>>595707here's all you need to know about substance.there is no other program on the market that can touch it.you can get the same results, but you can't get the speed.
Thanks for the replies, anons, lots of useful stuff posted in this thread.>>595721Material layering might be what I'm looking for. Seems comparable to assembling materials and exporting in Painter, but for tillable textures, right? As far as I can tell, this is what I wanted, especially for larger objects that would need massive bitmaps.Trim sheets appears to be exactly what I was looking for when it comes to texturing buildings. So I will most likely be using this as well.Vertex painting looks comparable to fill masks in Painter, but the name kinda confuses me. It sounds like you need fairly dense geometry to get anything out of it, is that right? Or is it really comparable to painting a mask in Painter?Anyway, these were very useful terms for understanding texturing in games better.Here's an example of something that hasn't been addressed in this thread, and I can't think of an example from a game, but it's the principle of it that I'm interested in: How would I do something like pic related with a tileable material? Every time I see patterns that bend like this on walkways or buildings in real life, I wonder how I could do that for games. Might be trim sheets with one sheet that has the bendy shape, but I can't see how you would align the sheets reliably.
>>595823Make a spline mesh for the walkway, assign tiling stone material, shape spline into how you want it to go. That’s it. Same way you’d go about making ropes and pipes basically.
>>595824Awesome. Would it be possible to assign this type of spline to existing geometry you made in a separate 3D program as well (for modeling arcs on buildings for example)?
>>595825Nevermind, I think I found the solution: Just UV map a straight object before bending it.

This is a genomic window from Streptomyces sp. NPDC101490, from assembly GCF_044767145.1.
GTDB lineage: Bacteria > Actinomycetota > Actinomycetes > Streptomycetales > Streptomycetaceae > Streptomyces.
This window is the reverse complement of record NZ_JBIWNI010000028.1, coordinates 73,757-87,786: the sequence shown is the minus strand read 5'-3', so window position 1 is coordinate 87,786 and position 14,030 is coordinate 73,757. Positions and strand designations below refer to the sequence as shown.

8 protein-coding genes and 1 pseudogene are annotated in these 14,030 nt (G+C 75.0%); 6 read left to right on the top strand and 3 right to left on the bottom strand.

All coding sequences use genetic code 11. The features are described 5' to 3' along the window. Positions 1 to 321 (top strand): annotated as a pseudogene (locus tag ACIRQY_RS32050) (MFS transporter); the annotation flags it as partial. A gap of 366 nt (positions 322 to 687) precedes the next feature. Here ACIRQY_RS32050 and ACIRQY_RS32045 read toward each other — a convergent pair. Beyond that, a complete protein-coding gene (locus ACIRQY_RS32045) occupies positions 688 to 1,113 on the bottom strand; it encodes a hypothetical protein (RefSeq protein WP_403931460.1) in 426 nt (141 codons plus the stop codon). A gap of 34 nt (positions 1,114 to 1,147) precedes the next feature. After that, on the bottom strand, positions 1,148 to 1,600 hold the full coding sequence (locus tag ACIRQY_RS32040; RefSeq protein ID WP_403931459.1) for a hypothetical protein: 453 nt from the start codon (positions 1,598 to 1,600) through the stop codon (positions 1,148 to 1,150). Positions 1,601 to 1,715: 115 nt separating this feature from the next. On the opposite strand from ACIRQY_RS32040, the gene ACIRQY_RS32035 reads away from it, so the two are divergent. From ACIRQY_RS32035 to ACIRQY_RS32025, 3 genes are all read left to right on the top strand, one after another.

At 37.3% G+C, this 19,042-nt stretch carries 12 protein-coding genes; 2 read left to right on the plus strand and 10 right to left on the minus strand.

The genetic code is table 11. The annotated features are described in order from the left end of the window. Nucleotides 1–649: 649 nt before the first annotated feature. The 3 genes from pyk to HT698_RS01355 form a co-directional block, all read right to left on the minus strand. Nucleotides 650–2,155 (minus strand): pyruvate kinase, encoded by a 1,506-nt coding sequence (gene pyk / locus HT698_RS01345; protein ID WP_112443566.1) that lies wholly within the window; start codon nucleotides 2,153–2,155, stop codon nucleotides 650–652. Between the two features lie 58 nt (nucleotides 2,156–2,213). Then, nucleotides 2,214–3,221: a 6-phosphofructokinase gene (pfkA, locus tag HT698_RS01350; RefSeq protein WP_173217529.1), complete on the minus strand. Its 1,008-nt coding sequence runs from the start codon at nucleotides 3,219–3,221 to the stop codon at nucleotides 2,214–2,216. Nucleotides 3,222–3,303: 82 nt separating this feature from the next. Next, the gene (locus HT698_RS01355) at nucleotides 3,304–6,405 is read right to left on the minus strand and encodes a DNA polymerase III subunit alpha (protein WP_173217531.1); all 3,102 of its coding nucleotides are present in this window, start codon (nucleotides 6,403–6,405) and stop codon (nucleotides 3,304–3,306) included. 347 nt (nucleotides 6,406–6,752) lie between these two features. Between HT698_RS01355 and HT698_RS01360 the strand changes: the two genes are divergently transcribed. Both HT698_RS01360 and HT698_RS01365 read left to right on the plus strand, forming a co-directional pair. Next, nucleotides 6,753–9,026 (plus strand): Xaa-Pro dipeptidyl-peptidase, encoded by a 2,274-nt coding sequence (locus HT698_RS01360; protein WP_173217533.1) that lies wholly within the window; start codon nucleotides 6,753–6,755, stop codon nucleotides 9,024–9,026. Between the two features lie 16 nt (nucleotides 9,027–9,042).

>>595823https://youtu.be/dghCetkArJIHave you watched this video? It explains how to use a texture to control blending between your vertex painting materials. Though you can vertex paint certain things without it (puddles on the ground, for example, or anything where a smooth transition is acceptable), it's an essential part of the workflow for blending many materials.>>595853Any decent unwrapping software can also turn a selection of quads such as the side of an arch into even rectangles, meaning you can apply such textures after your model is done.
>>595869Aw yes, that revealed the true power of vertex painting for me. I suspected vertex painting was limited to one value per vertex, and I was right, but I didn't know you could use height maps or other maps to get the detail in. Can't wait to test this when I have the time.> Any decent unwrapping software can also turn a selection of quads such as the side of an arch into even rectanglesDo you think Maya has this? The one I was posted was made in Cinema 4D, and the UV mapping tools are easy to learn, but really primitive. There would be no way for me to straighten without doing it manually, which would inevitably make it really wobbly. I'm planning on ditching C4D for Maya, but the UV tools in Maya are a bit more complicated, and the modeling tools are hard to appreciate when coming from C4D, especially when it comes to using splines (this arc only used a bend deformer, though).
>>596127As you realized already, C4ds UV tools are primitive or in other words: lacking.Maya's UV tools just got an overhaul. And yes, spline modelling and some procedural modelling is easier and more fun in C4d but that's about all C4d has over Maya.